How a trip to Budapest reignited my love of travel
By Alan E. Young, CEO, Puzzle Partner
Loyalty begins with a smile. It sounds simple enough however it can be a challenge to receive a smile in today’s hectic, overly self-indulgent environment. We focus on selfies, Facebook, Instagram and have slowly lost touch with what is most important, creating face to face relationships that can last the test of time.
The hotel industry faces this challenge daily. While reading an article on Skift titled, “Google Finds Customer Service Beats Loyalty Programs,” I saw this as such a basic point. Of course, great service will trump a loyalty program every time. In fact, Think from Google, the marketing data and research arm of Google, has revealed that the top three considerations when booking travel. The results showed that 60 percent of respondents cited customer service is the most critical factor. The problem is that finding great customer service has become increasingly harder as we, as a culture, are shying away from direct human communication.
Of course, loyalty programs have their place as an incentive for people to stay with a single brand, rent a car from one agency or fly on one airline. But do we have to sacrifice genuine human interaction, that includes a smile, for the sake of a loyalty program? In a perfect world, we should have both.
The entire bedrock of the hospitality industry is based on personal service. Though there are different levels of service, including self-service, invariably there is always a hotel employee sitting at the front desk that greets guests upon arrival. This person is the frontline ambassador of the hotel, brand and ultimately of our industry. If this person welcomes a guest with a frown or is looking down at a computer screen or ream of paper, the initial instinct of any guest is to feel unappreciated. It’s just human nature. On the other hand, when a guest is greeted with a smile and a sincere hello, there is a true sense of happiness. On a biochemical level, smiling releases endorphins, and serotonin. Endorphins are natural painkillers. The more endorphins your brain releases, the more your body can fight off symptoms of illness or depression. Similarly, serotonin is a brain chemical that acts as a natural anti-depressant. The power of a smile is quite incredible when you think about it. Smiling can even decrease one’s blood pressure.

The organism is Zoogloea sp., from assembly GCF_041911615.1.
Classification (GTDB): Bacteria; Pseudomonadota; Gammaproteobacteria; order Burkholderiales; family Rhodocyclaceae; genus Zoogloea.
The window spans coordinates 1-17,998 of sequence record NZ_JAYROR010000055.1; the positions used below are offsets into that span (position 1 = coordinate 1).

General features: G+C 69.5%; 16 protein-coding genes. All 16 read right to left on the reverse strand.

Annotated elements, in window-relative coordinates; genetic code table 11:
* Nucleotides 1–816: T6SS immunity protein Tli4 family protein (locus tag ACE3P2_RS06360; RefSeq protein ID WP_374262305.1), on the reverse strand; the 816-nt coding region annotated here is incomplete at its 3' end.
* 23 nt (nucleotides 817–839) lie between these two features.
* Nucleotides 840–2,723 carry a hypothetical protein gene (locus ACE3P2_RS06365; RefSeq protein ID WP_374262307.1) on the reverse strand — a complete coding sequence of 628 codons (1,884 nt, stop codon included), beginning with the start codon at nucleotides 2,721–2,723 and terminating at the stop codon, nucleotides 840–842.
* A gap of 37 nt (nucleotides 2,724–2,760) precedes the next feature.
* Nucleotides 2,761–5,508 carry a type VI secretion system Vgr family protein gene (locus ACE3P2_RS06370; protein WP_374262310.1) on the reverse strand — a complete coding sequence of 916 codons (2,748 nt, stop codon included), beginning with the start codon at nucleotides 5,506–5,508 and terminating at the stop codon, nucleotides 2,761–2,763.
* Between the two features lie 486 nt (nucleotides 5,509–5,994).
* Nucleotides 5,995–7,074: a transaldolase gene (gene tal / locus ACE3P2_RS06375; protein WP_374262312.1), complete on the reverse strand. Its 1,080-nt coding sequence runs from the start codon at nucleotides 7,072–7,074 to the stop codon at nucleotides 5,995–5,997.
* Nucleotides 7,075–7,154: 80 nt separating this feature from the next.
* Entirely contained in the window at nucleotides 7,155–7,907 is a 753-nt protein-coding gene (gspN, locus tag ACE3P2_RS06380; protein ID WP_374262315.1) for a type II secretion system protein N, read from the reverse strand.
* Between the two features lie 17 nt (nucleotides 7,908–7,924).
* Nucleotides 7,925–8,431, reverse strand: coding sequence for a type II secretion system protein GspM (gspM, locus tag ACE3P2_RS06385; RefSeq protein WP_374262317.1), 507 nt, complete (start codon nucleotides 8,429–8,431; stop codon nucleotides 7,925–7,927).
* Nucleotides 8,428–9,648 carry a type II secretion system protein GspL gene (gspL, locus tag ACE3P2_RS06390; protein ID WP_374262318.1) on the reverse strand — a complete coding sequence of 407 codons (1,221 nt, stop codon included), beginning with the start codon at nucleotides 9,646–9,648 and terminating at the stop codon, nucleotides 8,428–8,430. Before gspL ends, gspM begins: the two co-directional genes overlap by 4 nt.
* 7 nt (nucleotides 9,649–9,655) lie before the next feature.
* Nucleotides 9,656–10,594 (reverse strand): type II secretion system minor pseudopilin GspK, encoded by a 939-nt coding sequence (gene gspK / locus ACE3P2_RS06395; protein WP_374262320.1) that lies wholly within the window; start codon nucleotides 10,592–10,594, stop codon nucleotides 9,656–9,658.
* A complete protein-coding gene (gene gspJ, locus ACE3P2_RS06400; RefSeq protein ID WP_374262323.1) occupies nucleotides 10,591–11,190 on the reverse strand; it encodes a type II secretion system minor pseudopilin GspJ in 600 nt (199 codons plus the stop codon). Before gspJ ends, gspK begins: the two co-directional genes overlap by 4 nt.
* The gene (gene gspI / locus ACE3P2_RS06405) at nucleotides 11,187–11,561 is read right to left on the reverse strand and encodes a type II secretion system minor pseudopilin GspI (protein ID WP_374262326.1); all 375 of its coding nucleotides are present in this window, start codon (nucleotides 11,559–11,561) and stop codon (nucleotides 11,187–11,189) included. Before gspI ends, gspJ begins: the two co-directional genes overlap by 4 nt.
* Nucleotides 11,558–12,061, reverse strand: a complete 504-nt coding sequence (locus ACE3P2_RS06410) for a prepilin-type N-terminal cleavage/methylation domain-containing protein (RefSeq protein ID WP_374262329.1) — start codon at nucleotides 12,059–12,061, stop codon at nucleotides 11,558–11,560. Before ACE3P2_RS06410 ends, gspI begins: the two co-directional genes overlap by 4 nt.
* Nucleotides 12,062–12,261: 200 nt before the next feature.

Having just returned from a family vacation in Europe, it became evident to me the impact a smile can have. We spent ten days on a massive road trip traveling from Germany, thru Austria and then to Hungary. The experiences we had in each country and at each hotel were very different. Driving can be exhausting, (especially when you're focusing on not getting the family killed while on the Autobahn). When we pulled up to our hotel, the first thing we all really wanted was to feel at home. On this trip, I must say that the most welcoming country that we visited was Hungary. Yes, Hungary. We were in Budapest to attend the annual Formula 1 race held at the Hungaroring motorsport race track just outside the city. The Budapest hotel we stayed went above and beyond for us. Their staff members, from front desk to restaurant, always had friendly smiles on their faces. It was such pleasurable experience. This hotel has won our loyalty. We will never stay anywhere else while in Budapest, and we are planning to return next year.
I guess what I would like to emphasize is that our industry needs to get back to the basics. Training our employees to fully understand that without guests, we do not have hotels, and without hotels, they do not have jobs. And with that, the most simple, yet essential element of great guest service is the smile. Used as a relationship driver, a smile can do amazing things.
It’s time that we focus on driving true guest loyalty the old-fashioned way. Today’s pressures, technology, and distractions can make us all grumpy from time to time, but when a smile is given, a smile is most likely returned, and loyalty will follow.